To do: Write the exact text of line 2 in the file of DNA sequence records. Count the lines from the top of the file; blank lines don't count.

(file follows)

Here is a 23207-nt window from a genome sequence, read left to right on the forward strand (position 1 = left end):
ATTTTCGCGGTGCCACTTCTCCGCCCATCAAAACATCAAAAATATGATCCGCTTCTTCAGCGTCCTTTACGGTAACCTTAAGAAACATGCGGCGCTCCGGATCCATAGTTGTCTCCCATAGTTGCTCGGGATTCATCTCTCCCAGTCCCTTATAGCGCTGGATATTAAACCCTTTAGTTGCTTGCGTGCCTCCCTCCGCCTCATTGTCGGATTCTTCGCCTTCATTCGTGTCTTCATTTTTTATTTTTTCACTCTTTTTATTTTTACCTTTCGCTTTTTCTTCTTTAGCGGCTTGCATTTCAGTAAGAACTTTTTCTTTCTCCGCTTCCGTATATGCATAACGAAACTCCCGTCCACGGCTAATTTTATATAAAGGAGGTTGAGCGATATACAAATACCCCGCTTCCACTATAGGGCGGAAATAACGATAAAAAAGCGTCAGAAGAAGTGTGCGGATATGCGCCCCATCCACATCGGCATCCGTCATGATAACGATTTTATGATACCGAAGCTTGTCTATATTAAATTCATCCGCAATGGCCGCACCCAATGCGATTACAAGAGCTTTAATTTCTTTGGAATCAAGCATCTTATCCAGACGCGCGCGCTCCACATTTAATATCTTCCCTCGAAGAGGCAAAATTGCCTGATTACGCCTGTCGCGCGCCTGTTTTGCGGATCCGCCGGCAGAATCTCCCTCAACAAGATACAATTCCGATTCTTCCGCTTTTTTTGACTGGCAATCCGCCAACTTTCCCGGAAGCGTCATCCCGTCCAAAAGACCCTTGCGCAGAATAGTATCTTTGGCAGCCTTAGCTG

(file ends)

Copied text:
ATTTTCGCGGTGCCACTTCTCCGCCCATCAAAACATCAAAAATATGATCCGCTTCTTCAGCGTCCTTTACGGTAACCTTAAGAAACATGCGGCGCTCCGGATCCATAGTTGTCTCCCATAGTTGCTCGGGATTCATCTCTCCCAGTCCCTTATAGCGCTGGATATTAAACCCTTTAGTTGCTTGCGTGCCTCCCTCCGCCTCATTGTCGGATTCTTCGCCTTCATTCGTGTCTTCATTTTTTATTTTTTCACTCTTTTTATTTTTACCTTTCGCTTTTTCTTCTTTAGCGGCTTGCATTTCAGTAAGAACTTTTTCTTTCTCCGCTTCCGTATATGCATAACGAAACTCCCGTCCACGGCTAATTTTATATAAAGGAGGTTGAGCGATATACAAATACCCCGCTTCCACTATAGGGCGGAAATAACGATAAAAAAGCGTCAGAAGAAGTGTGCGGATATGCGCCCCATCCACATCGGCATCCGTCATGATAACGATTTTATGATACCGAAGCTTGTCTATATTAAATTCATCCGCAATGGCCGCACCCAATGCGATTACAAGAGCTTTAATTTCTTTGGAATCAAGCATCTTATCCAGACGCGCGCGCTCCACATTTAATATCTTCCCTCGAAGAGGCAAAATTGCCTGATTACGCCTGTCGCGCGCCTGTTTTGCGGATCCGCCGGCAGAATCTCCCTCAACAAGATACAATTCCGATTCTTCCGCTTTTTTTGACTGGCAATCCGCCAACTTTCCCGGAAGCGTCATCCCGTCCAAAAGACCCTTGCGCAGAATAGTATCTTTGGCAGCCTTAGCTG